The main research areas of dicelab involve three main research themes.
Models of Cognitive & Autonomous Agents
Software agents is a computing paradigm that emerged in the late 80s within Artificial Intelligence (AI) as well as other disciplines, such as software engineering. The idea of software acting as an agent serves as a metaphor for autonomous, intelligent and interactive entities deployed in distributed and dynamically changing environments. They are an evolution of earlier AI systems, which were assumed to be operating in isolation and in a “sealed” fashion in environments hardly changing over time or whose changes were ignored. In order to be intelligent, software agents need to be proactive towards the achievement of their goals. In order to take into account their evolving environment, they need to be reactive. In order to take into account and benefit of other agents and entities populating their environment, they need to be social and interactive. In order to be fully autonomous, they need to be able to generate their own goals, plan for them, and learn from the experience of trying to achieve them.
Our work in this theme is trying to answer the following questions:
- What should an agent do in the environment in which it is situated based on its knowledge, abilities and goals?
- How can an agent best acquire and efficiently use information in the environment in which it is situated to make better decisions?
- How do we provide executable specifications for the behaviour of an agent?
- How do we incorporate a learning capability in the behaviour of an agent?
- How do we specialise or adapt general models of intelligent agents to support specific application domains?
This research theme is concerned with developing models of interactions to support the dynamic deployment of intelligent agents in distributed environments. The notion of the agent environment is proposed as a first-class abstraction that provides the surrounding conditions for agents to exist and mediates both the interaction among agents and the access to resources. In particular, the environment encapsulates its own clear-cut responsibilities, irrespective of the agents that populate it and it is the part of the world with which the agents interact, and in which the effects of the agents will be observed and evaluated. On their own, agents are just individual loci of control. The environment is the glue that connects agents into a working system by providing a medium for sharing information and mediating coordination among agents. As a result, the environment enables interaction and constrains it in ways that are meaningful for a practical application.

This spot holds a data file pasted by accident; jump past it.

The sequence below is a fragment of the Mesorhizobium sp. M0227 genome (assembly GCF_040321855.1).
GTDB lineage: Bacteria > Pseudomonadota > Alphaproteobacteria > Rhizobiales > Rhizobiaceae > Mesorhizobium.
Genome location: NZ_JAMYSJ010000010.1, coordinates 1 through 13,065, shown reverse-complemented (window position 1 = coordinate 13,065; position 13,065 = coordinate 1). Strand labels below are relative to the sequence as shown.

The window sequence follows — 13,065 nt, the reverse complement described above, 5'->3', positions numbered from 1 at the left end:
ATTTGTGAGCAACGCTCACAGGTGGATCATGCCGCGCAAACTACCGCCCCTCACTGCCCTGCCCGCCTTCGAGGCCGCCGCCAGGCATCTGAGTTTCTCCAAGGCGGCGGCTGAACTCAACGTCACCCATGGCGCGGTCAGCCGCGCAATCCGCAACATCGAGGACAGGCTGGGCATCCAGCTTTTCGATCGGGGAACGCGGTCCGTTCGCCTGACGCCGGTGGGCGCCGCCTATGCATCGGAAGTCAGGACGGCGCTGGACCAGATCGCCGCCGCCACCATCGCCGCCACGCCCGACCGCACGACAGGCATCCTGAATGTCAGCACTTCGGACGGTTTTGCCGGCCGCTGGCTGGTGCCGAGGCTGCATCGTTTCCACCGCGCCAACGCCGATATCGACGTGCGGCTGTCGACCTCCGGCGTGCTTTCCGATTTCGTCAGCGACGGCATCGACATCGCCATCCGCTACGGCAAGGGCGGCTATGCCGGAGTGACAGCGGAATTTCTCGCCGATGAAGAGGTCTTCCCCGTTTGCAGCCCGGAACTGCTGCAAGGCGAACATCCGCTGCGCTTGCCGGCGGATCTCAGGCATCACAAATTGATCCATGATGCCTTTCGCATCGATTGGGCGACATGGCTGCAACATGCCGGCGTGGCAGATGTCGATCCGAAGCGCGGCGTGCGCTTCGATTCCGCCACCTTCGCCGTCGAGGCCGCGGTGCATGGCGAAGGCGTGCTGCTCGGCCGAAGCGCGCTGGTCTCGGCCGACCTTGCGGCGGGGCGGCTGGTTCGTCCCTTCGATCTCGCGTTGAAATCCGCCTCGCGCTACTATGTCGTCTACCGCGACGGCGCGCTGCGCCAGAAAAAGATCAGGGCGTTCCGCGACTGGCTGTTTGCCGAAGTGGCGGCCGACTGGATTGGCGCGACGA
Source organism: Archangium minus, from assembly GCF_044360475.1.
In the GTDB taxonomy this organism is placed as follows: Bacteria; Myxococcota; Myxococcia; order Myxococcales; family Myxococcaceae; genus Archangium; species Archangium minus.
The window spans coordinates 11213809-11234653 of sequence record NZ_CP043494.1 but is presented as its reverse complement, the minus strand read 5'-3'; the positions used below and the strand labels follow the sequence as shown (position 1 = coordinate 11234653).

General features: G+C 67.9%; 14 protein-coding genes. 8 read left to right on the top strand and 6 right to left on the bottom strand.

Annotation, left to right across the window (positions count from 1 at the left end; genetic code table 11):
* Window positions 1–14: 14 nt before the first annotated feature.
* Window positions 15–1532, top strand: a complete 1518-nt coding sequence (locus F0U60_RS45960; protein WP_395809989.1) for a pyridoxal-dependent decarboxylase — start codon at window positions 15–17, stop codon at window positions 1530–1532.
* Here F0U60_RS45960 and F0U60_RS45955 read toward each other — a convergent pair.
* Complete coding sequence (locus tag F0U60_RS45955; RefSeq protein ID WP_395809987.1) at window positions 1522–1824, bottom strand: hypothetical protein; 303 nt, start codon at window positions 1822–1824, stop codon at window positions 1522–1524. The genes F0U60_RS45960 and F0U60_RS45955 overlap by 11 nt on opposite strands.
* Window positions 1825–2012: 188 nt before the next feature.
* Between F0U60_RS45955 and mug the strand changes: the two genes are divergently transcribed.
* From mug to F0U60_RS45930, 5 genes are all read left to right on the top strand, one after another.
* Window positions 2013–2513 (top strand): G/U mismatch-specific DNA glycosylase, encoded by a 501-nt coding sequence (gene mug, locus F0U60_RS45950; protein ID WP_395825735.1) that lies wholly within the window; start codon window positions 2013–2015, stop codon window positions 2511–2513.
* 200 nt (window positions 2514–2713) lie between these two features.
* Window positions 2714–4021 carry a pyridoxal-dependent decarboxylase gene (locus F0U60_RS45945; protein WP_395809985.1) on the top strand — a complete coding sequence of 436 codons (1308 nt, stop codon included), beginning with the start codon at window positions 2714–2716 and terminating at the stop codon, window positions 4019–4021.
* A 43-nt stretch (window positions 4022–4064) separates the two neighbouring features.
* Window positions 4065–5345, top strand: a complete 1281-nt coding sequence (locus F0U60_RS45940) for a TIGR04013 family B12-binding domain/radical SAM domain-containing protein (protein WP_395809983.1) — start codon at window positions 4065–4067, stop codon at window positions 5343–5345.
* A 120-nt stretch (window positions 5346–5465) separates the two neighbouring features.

Our work in this theme is trying to address the following issues:
- What entities do they exist in an agent environment and how do we model them?
- How does an agent access and/or affect the environment in which it is situated?
- How do we model interaction between an agent and other entities populating an environment?
- How do we model environments that are distributed over a network?
- How do we deploy a distributed environment to support specific application domains?
Models of Social & Economic Interaction
This is a body of recent work in the multi-agent systems community attempting to analyse the interplay between the actions decided by individual agents (whether human or artificial) and the social processes that may govern these actions. An important design concept here is the notion of a protocol that allows a multi-agent system developer to limit the complexity between individual agent interactions in specific contexts so that agents interact by following well-defined rules. The link between protocols and the role(s) an agent is asked to play within a particular application is also an important issue, because it divides the responsibility agents can have in interactions with other agents within an application. An application in other words provides the social processes and positions which an agent must consider before it acts in order to fulfill the responsibilities of a role that has acquired by being participant in an application.
Work in the lab is particularly focusing on addressing the following questions:
- Which metaphors are useful for modelling social and economic interaction?
- How do we model, specify and implement social and economic action in multi-agent system applications?
- What monitoring and management mechanisms do we need to check whether an agent fulfills the roles it has been asked to play?
- How do we change the behaviour of agents by changing the social and economic norms?
- How do we develop infrastructures that support multi-agent applications that are self-governed?
- How do we deploy large simulation experiments to demonstrate properties of complex social and economic systems?
Work in this theme involves the development of games as a metaphor for social interaction and the idea of self-managment and the concept of super-agent as concepts to manage social and economic applications of multi-agent systems.